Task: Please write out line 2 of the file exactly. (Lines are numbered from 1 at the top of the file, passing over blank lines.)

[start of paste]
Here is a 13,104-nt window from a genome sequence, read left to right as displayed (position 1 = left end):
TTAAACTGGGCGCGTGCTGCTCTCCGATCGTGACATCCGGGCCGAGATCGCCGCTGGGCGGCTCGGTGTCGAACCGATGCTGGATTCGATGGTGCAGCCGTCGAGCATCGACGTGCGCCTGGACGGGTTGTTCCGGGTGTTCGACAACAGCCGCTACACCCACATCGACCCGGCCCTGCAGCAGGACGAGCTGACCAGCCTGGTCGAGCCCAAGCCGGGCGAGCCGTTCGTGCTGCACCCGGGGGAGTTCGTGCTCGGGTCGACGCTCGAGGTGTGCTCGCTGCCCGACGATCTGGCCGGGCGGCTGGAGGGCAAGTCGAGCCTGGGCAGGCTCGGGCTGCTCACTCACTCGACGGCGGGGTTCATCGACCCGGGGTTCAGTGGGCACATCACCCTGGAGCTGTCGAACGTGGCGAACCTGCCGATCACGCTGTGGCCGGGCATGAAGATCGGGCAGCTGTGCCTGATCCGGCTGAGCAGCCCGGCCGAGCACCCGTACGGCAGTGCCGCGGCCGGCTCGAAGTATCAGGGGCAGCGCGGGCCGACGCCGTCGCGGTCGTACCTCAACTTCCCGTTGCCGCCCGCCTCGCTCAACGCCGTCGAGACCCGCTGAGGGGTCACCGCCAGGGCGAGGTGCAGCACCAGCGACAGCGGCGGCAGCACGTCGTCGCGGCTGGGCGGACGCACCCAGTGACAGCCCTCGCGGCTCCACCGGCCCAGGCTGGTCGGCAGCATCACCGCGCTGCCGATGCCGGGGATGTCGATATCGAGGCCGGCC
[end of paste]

TTAAACTGGGCGCGTGCTGCTCTCCGATCGTGACATCCGGGCCGAGATCGCCGCTGGGCGGCTCGGTGTCGAACCGATGCTGGATTCGATGGTGCAGCCGTCGAGCATCGACGTGCGCCTGGACGGGTTGTTCCGGGTGTTCGACAACAGCCGCTACACCCACATCGACCCGGCCCTGCAGCAGGACGAGCTGACCAGCCTGGTCGAGCCCAAGCCGGGCGAGCCGTTCGTGCTGCACCCGGGGGAGTTCGTGCTCGGGTCGACGCTCGAGGTGTGCTCGCTGCCCGACGATCTGGCCGGGCGGCTGGAGGGCAAGTCGAGCCTGGGCAGGCTCGGGCTGCTCACTCACTCGACGGCGGGGTTCATCGACCCGGGGTTCAGTGGGCACATCACCCTGGAGCTGTCGAACGTGGCGAACCTGCCGATCACGCTGTGGCCGGGCATGAAGATCGGGCAGCTGTGCCTGATCCGGCTGAGCAGCCCGGCCGAGCACCCGTACGGCAGTGCCGCGGCCGGCTCGAAGTATCAGGGGCAGCGCGGGCCGACGCCGTCGCGGTCGTACCTCAACTTCCCGTTGCCGCCCGCCTCGCTCAACGCCGTCGAGACCCGCTGAGGGGTCACCGCCAGGGCGAGGTGCAGCACCAGCGACAGCGGCGGCAGCACGTCGTCGCGGCTGGGCGGACGCACCCAGTGACAGCCCTCGCGGCTCCACCGGCCCAGGCTGGTCGGCAGCATCACCGCGCTGCCGATGCCGGGGATGTCGATATCGAGGCCGGCC